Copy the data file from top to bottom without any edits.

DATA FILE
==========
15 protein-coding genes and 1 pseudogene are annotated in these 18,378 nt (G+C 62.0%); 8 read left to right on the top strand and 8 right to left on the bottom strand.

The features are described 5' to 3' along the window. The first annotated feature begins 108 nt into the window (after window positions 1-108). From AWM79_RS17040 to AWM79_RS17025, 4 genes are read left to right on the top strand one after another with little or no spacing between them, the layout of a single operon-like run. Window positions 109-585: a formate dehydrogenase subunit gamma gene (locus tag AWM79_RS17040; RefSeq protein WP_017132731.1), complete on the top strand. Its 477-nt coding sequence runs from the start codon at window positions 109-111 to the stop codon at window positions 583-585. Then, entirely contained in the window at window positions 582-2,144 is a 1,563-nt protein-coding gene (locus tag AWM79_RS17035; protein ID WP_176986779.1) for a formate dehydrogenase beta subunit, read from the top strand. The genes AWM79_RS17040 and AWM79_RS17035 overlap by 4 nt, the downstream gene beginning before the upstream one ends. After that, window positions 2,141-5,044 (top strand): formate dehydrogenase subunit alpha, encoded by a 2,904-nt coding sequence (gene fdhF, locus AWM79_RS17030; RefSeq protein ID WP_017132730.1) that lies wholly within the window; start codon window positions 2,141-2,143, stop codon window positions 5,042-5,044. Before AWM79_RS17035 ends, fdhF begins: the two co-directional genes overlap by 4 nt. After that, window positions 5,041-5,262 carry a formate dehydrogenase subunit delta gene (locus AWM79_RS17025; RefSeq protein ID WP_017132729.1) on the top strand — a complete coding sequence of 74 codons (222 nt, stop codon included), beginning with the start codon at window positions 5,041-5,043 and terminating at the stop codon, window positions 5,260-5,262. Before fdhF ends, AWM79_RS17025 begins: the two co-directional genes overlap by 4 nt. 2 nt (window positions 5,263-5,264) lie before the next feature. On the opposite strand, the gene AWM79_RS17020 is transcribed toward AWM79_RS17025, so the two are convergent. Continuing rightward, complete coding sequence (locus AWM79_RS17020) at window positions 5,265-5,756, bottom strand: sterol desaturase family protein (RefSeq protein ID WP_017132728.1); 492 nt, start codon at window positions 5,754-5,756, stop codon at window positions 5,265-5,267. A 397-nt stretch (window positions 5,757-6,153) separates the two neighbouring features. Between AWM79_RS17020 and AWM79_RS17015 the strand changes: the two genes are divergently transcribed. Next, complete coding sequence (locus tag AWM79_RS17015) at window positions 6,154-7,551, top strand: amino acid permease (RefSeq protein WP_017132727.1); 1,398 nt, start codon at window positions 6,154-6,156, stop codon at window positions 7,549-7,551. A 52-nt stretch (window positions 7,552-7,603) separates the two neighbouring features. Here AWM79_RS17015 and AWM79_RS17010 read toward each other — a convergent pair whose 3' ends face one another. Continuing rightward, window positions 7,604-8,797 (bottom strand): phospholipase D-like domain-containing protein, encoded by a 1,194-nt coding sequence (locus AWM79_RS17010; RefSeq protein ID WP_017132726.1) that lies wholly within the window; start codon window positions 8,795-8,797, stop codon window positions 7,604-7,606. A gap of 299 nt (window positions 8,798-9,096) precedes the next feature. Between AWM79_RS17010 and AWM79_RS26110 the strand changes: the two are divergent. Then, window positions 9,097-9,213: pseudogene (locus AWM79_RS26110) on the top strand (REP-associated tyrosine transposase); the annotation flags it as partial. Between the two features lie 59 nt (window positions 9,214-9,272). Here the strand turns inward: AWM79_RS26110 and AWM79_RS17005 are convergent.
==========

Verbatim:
15 protein-coding genes and 1 pseudogene are annotated in these 18,378 nt (G+C 62.0%); 8 read left to right on the top strand and 8 right to left on the bottom strand.

The features are described 5' to 3' along the window. The first annotated feature begins 108 nt into the window (after window positions 1-108). From AWM79_RS17040 to AWM79_RS17025, 4 genes are read left to right on the top strand one after another with little or no spacing between them, the layout of a single operon-like run. Window positions 109-585: a formate dehydrogenase subunit gamma gene (locus tag AWM79_RS17040; RefSeq protein WP_017132731.1), complete on the top strand. Its 477-nt coding sequence runs from the start codon at window positions 109-111 to the stop codon at window positions 583-585. Then, entirely contained in the window at window positions 582-2,144 is a 1,563-nt protein-coding gene (locus tag AWM79_RS17035; protein ID WP_176986779.1) for a formate dehydrogenase beta subunit, read from the top strand. The genes AWM79_RS17040 and AWM79_RS17035 overlap by 4 nt, the downstream gene beginning before the upstream one ends. After that, window positions 2,141-5,044 (top strand): formate dehydrogenase subunit alpha, encoded by a 2,904-nt coding sequence (gene fdhF, locus AWM79_RS17030; RefSeq protein ID WP_017132730.1) that lies wholly within the window; start codon window positions 2,141-2,143, stop codon window positions 5,042-5,044. Before AWM79_RS17035 ends, fdhF begins: the two co-directional genes overlap by 4 nt. After that, window positions 5,041-5,262 carry a formate dehydrogenase subunit delta gene (locus AWM79_RS17025; RefSeq protein ID WP_017132729.1) on the top strand — a complete coding sequence of 74 codons (222 nt, stop codon included), beginning with the start codon at window positions 5,041-5,043 and terminating at the stop codon, window positions 5,260-5,262. Before fdhF ends, AWM79_RS17025 begins: the two co-directional genes overlap by 4 nt. 2 nt (window positions 5,263-5,264) lie before the next feature. On the opposite strand, the gene AWM79_RS17020 is transcribed toward AWM79_RS17025, so the two are convergent. Continuing rightward, complete coding sequence (locus AWM79_RS17020) at window positions 5,265-5,756, bottom strand: sterol desaturase family protein (RefSeq protein ID WP_017132728.1); 492 nt, start codon at window positions 5,754-5,756, stop codon at window positions 5,265-5,267. A 397-nt stretch (window positions 5,757-6,153) separates the two neighbouring features. Between AWM79_RS17020 and AWM79_RS17015 the strand changes: the two genes are divergently transcribed. Next, complete coding sequence (locus tag AWM79_RS17015) at window positions 6,154-7,551, top strand: amino acid permease (RefSeq protein WP_017132727.1); 1,398 nt, start codon at window positions 6,154-6,156, stop codon at window positions 7,549-7,551. A 52-nt stretch (window positions 7,552-7,603) separates the two neighbouring features. Here AWM79_RS17015 and AWM79_RS17010 read toward each other — a convergent pair whose 3' ends face one another. Continuing rightward, window positions 7,604-8,797 (bottom strand): phospholipase D-like domain-containing protein, encoded by a 1,194-nt coding sequence (locus AWM79_RS17010; RefSeq protein ID WP_017132726.1) that lies wholly within the window; start codon window positions 8,795-8,797, stop codon window positions 7,604-7,606. A gap of 299 nt (window positions 8,798-9,096) precedes the next feature. Between AWM79_RS17010 and AWM79_RS26110 the strand changes: the two are divergent. Then, window positions 9,097-9,213: pseudogene (locus AWM79_RS26110) on the top strand (REP-associated tyrosine transposase); the annotation flags it as partial. Between the two features lie 59 nt (window positions 9,214-9,272). Here the strand turns inward: AWM79_RS26110 and AWM79_RS17005 are convergent.